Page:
Abstract Title

History’s View of Denise Scott Brown

Abstract

Much of architectural history is dominated by male figures which begs the

question whether the disregard of women is due to their lack of production, or to a

more nefarious gender bias among architectural historians. Denise Scott Brown, who is

an American architect and principal at the firm Venturi, Scott Brown and Associates,

presents one such case. Together with her husband Venturi, as well as alone, she has

authored many of the most significant texts and buildings in postward architectures.

However, historians often attribute these texts and buildings solely to Venturi. This

provides an interesting opportunity to take a critical look at how historians present and

understand the contributions of women to architectural production and discourse in

comparison to their male partners.

This paper will explore how different historiographic accounts credit and talk

about the work produced by Denise Scott Brown and Robert Venturi, both together

and independently, in order to ascertain whether historians have undervalued Denise

Scott Brown’s work. It will analyze historiographic accounts including William Curtis’

Modern Architecture Since 1900 , Kenneth Frampton’s M odern Architecture: A Critical

History , and more recent articles on their work. Original writings by Scott Brown and

Venturi will also be analyzed, including L earning from Las Vegas (1972, Venturi,Scott

Brown) and Learning from Pop (1972, Scott Brown) in order to develop a deeper

understanding of their perspectives and what they each contributed to the projects

mentioned.

Modified Abstract

Much of architectural history is dominated by male figures which begs the question whether the disregard of women is due to their lack of production, or to a more nefarious gender bias among architectural historians. Denise Scott Brown, who is an American architect and principal at the firm Venturi, Scott Brown and Associates, presents one such case. Together with her husband Venturi, as well as alone, she has authored many of the most significant texts and buildings in postward architectures. However, historians often attribute these texts and buildings solely to Venturi. This provides an interesting opportunity to take a critical look at how historians present and understand the contributions of women to architectural production and discourse in comparison to their male partners.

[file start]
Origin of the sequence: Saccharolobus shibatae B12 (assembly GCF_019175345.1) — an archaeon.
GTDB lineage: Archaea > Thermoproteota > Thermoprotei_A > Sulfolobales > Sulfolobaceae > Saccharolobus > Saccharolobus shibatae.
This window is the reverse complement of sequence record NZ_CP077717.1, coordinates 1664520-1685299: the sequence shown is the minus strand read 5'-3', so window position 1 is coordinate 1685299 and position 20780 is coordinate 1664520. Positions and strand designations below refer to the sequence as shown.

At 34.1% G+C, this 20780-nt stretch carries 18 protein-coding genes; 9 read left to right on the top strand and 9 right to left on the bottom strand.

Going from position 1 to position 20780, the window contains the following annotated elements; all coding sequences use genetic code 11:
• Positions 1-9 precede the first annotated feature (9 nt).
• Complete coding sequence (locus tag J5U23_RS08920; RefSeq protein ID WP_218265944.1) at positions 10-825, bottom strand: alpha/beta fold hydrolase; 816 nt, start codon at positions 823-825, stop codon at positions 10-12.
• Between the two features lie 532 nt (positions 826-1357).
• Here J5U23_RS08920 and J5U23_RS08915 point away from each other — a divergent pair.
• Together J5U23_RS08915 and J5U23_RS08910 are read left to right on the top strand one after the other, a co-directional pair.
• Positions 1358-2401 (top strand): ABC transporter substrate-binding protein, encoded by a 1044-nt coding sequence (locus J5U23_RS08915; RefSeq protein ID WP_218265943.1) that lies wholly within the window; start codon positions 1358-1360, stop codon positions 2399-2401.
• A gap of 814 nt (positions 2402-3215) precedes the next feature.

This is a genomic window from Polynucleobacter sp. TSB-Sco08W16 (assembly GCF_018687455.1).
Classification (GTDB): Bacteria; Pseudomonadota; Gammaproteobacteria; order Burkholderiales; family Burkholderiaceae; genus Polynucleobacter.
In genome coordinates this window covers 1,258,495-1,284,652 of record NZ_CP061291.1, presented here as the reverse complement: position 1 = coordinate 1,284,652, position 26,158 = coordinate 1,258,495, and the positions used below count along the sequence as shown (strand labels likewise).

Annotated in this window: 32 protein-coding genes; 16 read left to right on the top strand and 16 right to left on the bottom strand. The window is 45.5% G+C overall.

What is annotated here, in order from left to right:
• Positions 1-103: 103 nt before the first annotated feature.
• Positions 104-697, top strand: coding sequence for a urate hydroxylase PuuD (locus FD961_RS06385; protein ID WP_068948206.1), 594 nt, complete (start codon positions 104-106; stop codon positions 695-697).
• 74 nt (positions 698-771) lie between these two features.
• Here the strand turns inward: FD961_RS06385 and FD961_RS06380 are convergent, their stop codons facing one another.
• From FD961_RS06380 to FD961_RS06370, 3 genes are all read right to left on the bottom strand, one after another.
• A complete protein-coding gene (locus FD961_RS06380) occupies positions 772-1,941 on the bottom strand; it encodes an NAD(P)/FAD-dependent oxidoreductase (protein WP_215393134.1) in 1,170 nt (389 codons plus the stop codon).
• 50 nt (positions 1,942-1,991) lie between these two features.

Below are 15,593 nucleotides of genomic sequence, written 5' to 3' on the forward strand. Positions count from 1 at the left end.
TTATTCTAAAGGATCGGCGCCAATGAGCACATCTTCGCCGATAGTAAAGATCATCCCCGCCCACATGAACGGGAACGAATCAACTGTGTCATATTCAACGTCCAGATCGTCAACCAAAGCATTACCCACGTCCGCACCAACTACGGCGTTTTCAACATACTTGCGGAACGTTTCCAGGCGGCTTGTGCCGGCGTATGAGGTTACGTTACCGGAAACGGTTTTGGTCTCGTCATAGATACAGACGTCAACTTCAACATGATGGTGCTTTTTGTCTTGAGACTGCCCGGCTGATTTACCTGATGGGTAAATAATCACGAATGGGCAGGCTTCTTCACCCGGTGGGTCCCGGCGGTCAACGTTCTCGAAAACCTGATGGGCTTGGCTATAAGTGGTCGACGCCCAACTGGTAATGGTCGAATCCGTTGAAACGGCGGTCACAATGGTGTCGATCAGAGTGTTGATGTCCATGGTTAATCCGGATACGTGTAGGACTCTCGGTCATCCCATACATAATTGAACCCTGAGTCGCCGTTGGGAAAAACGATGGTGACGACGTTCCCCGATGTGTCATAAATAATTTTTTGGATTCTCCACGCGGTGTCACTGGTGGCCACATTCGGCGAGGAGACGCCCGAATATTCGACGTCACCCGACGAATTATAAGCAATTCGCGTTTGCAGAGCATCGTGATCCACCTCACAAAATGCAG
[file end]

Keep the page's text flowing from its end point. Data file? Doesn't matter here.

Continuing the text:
Research Category

Architecture

Primary Author's Major

Architectural Studies

Mentor #1 Information

Dr. Brett

Tippey

Presentation Format

Poster

Start Date

April 2019

Research Area

Architectural History and Criticism

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History’s View of Denise Scott Brown

Much of architectural history is dominated by male figures which begs the

question whether the disregard of women is due to their lack of production, or to a

more nefarious gender bias among architectural historians. Denise Scott Brown, who is

an American architect and principal at the firm Venturi, Scott Brown and Associates,

presents one such case. Together with her husband Venturi, as well as alone, she has

authored many of the most significant texts and buildings in postward architectures.

However, historians often attribute these texts and buildings solely to Venturi. This

provides an interesting opportunity to take a critical look at how historians present and

understand the contributions of women to architectural production and discourse in

comparison to their male partners.

This paper will explore how different historiographic accounts credit and talk

about the work produced by Denise Scott Brown and Robert Venturi, both together

and independently, in order to ascertain whether historians have undervalued Denise

Scott Brown’s work. It will analyze historiographic accounts including William Curtis’

Modern Architecture Since 1900 , Kenneth Frampton’s M odern Architecture: A Critical

History , and more recent articles on their work. Original writings by Scott Brown and

Venturi will also be analyzed, including L earning from Las Vegas (1972, Venturi,Scott

Brown) and Learning from Pop (1972, Scott Brown) in order to develop a deeper

understanding of their perspectives and what they each contributed to the projects

mentioned.